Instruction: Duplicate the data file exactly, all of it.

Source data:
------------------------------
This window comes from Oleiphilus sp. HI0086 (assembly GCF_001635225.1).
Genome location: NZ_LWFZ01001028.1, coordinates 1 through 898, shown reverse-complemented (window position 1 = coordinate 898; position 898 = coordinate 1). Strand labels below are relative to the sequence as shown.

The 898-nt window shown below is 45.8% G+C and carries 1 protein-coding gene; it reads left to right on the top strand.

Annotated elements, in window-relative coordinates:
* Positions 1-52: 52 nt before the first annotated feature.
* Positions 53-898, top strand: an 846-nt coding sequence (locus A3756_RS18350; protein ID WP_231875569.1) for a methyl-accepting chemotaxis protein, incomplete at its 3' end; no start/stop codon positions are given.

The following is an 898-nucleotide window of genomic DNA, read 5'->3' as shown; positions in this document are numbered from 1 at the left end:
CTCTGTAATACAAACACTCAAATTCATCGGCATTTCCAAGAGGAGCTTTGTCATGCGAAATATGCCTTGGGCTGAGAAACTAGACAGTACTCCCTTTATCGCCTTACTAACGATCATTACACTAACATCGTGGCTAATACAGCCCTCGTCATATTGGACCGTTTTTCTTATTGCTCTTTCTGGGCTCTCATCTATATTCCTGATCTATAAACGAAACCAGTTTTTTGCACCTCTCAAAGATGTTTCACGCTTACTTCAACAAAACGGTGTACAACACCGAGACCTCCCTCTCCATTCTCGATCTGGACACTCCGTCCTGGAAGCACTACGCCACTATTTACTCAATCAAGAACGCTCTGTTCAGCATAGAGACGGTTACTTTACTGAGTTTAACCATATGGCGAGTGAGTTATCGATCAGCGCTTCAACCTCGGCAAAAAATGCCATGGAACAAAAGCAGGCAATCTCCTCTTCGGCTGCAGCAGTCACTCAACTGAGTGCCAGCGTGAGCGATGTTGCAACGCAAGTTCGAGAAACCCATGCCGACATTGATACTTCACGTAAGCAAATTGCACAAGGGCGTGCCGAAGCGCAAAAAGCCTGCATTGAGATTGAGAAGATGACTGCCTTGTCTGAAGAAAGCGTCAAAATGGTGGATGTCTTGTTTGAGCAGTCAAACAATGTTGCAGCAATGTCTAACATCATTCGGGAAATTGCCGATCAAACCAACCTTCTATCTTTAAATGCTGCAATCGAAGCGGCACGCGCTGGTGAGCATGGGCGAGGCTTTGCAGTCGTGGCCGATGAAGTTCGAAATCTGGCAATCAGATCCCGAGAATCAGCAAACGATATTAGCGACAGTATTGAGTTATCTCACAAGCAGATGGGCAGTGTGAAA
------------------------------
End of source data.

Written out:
This window comes from Oleiphilus sp. HI0086 (assembly GCF_001635225.1).
Genome location: NZ_LWFZ01001028.1, coordinates 1 through 898, shown reverse-complemented (window position 1 = coordinate 898; position 898 = coordinate 1). Strand labels below are relative to the sequence as shown.

The 898-nt window shown below is 45.8% G+C and carries 1 protein-coding gene; it reads left to right on the top strand.

Annotated elements, in window-relative coordinates:
* Positions 1-52: 52 nt before the first annotated feature.
* Positions 53-898, top strand: an 846-nt coding sequence (locus A3756_RS18350; protein ID WP_231875569.1) for a methyl-accepting chemotaxis protein, incomplete at its 3' end; no start/stop codon positions are given.

The following is an 898-nucleotide window of genomic DNA, read 5'->3' as shown; positions in this document are numbered from 1 at the left end:
CTCTGTAATACAAACACTCAAATTCATCGGCATTTCCAAGAGGAGCTTTGTCATGCGAAATATGCCTTGGGCTGAGAAACTAGACAGTACTCCCTTTATCGCCTTACTAACGATCATTACACTAACATCGTGGCTAATACAGCCCTCGTCATATTGGACCGTTTTTCTTATTGCTCTTTCTGGGCTCTCATCTATATTCCTGATCTATAAACGAAACCAGTTTTTTGCACCTCTCAAAGATGTTTCACGCTTACTTCAACAAAACGGTGTACAACACCGAGACCTCCCTCTCCATTCTCGATCTGGACACTCCGTCCTGGAAGCACTACGCCACTATTTACTCAATCAAGAACGCTCTGTTCAGCATAGAGACGGTTACTTTACTGAGTTTAACCATATGGCGAGTGAGTTATCGATCAGCGCTTCAACCTCGGCAAAAAATGCCATGGAACAAAAGCAGGCAATCTCCTCTTCGGCTGCAGCAGTCACTCAACTGAGTGCCAGCGTGAGCGATGTTGCAACGCAAGTTCGAGAAACCCATGCCGACATTGATACTTCACGTAAGCAAATTGCACAAGGGCGTGCCGAAGCGCAAAAAGCCTGCATTGAGATTGAGAAGATGACTGCCTTGTCTGAAGAAAGCGTCAAAATGGTGGATGTCTTGTTTGAGCAGTCAAACAATGTTGCAGCAATGTCTAACATCATTCGGGAAATTGCCGATCAAACCAACCTTCTATCTTTAAATGCTGCAATCGAAGCGGCACGCGCTGGTGAGCATGGGCGAGGCTTTGCAGTCGTGGCCGATGAAGTTCGAAATCTGGCAATCAGATCCCGAGAATCAGCAAACGATATTAGCGACAGTATTGAGTTATCTCACAAGCAGATGGGCAGTGTGAAA